Hungary’s top diplomat: Under Biden, global stage has changed since Trump era

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Hungarian Foreign Minister Peter Szijjarto told Fox News Digital this week that there’s no high-level relationship in place with the Biden administration.

Szijjarto was in New York City for a United Nations Security Council meeting on Thursday, hosted by Secretary of State Antony Blinken. He defended his country’s stance on Ukraine and indicated his country was very positive on Sweden and Finland’s joining NATO.

During the Trump administration, Hungary enjoyed a strong relationship with the U.S., but now the NATO and European Union member has found itself on the outs with the Biden administration. “There’s no highlevel relationship, to be honest… since President Biden entered office, the former regular contacts have unfortunately been cut, we never had a real substantial bilateral meeting with Secretary Blinken either,” Szijjarto said during an interview at the United Nations. “I see there’s no interest on behalf of the U.S. administration on that.”

However, even with the less-than-perfect relationship, he said the military and economic relationship between the U.S. and Hungary was still strong, albeit “downgraded by the current administration.”

A former communist-bloc country, Hungary joined NATO in 1999 and has been an active member ever since. Szijjarto said his country understood the importance of Turkey’s role in NATO and made it clear that Sweden and Finland needed to take the Turks’ concerns seriously.

President Donald Trump welcomes Hungarian Prime Minister Viktor Orban to the White House on May 13, 2019.

President Donald Trump welcomes Hungarian Prime Minister Viktor Orban to the White House on May 13, 2019.
(AP Photo/Manuel Balce Ceneta, File)

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“I think that there should be cross responsibility for both the Swedish and the Finnish colleagues, and friends of ours to take seriously into consideration all the very sensitive remarks which were made by the Turkish, because without Turkish consent, they will not be able to join.” 

Hungary, which is about the size of Virginia and borders Ukraine and several other countries in Central Europe, has faced criticism for not allowing lethal weapons to transit through the country to Ukraine, as well as holding out over a European Union oil ban on Russia. Critics have said that the country’s conservative Prime Minister Viktor Orban has been doing the bidding of Russian President Vladimir Putin. Szijjarto took issue with that.

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“I reject this accusation: Hungary stands for Ukraine, that’s not a question. We condemn the Russian aggression against Ukraine and we stand for the Ukrainian friends of ours, and we help them in many ways. We have received 700 refugees so far. We have sent almost 200,000 tons of humanitarian aid,” he said. “And the reason we do not allow weapons (to) transit through Hungary is that for us, still the number one issue is the security of Hungary and the Hungarian people.”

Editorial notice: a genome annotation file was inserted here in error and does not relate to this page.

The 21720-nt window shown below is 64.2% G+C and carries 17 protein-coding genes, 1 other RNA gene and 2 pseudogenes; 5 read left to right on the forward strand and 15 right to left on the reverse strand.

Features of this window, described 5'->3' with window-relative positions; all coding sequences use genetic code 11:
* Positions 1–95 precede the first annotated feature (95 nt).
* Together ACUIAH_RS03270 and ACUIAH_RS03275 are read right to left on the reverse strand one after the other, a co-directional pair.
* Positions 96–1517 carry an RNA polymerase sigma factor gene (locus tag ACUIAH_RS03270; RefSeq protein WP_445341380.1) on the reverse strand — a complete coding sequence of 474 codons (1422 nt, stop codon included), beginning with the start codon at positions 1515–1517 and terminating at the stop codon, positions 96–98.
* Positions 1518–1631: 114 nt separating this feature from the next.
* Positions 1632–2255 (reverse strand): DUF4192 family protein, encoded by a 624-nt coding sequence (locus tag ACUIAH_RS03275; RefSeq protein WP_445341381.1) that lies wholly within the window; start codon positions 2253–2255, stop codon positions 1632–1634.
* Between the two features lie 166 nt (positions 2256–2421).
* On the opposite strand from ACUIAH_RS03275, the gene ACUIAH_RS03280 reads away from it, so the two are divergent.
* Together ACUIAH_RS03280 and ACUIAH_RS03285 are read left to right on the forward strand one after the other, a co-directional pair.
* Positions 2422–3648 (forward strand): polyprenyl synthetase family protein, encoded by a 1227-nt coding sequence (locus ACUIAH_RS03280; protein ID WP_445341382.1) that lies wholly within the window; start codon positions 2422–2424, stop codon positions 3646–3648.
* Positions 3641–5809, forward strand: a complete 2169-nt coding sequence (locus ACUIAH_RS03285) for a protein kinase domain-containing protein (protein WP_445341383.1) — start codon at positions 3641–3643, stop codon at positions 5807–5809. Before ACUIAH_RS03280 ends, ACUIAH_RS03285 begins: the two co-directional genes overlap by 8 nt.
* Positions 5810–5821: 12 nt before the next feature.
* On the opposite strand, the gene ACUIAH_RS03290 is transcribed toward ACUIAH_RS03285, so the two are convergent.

Hungary's top diplomat, Péter Szijjártó, addressing a U.N. Security Council debate on May 19, 2022.

Hungary’s top diplomat, Péter Szijjártó, addressing a U.N. Security Council debate on May 19, 2022.
(Matyas Borsos/Hungarian Mission to the United Nations)

He noted that Hungarian communities have lived on the Ukraine side of the border for over four centuries, and Hungary didn’t want Russia to target those communities.

And, as Hungary is accused of holding up a full EU ban on Russian oil, Szijjarto stated his country has gone along with sanctions but noted that the pipeline deal was not acceptable. “The European Commission has proposed six packages of sanctions already, five packages have been voted by all of us, by Hungary as well, all five. Now the sixth package creates huge problems for us.”

Illustrating the dilemma, he said 65% of his country’s oil supply has come from Russia.

“If we are cut off from Russian oil, physically it’s impossible to buy enough oil from any other sources in order to operate our country, our economy. So, our economy will be killed without Russian gas, not to speak about the fact that in order to technologically transform the refinery of ours in order to be able to refine other types of gas and oil than Russian, then we will need another 550-million-Euro investment.” He said the total investment could be close to $1 billion.

He noted Hungary has a solution to the problem and awaited an answer from the European Union and its members. “If the European Union… would like to punish Russia on the oil side, then introduce an embargo on maritime deliveries of oil, because that represents by far the biggest part of Russian oil deliveries to Europe, because pipeline deliveries are in a minority, and if you give an exemption to pipeline deliveries, then our economies can continue to operate, and then the European Union would reach its goal as well.”

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Szijjarto said the ball was in the EU’s court. “We’ll see whether the other member states, whether the commission, whether the high representative will agree with this proposal of ours.” 

By the time Hungary’s top diplomat started his speech at the U.N Security Council, Thursday afternoon, Blinken had left the room – the two did not meet.
 

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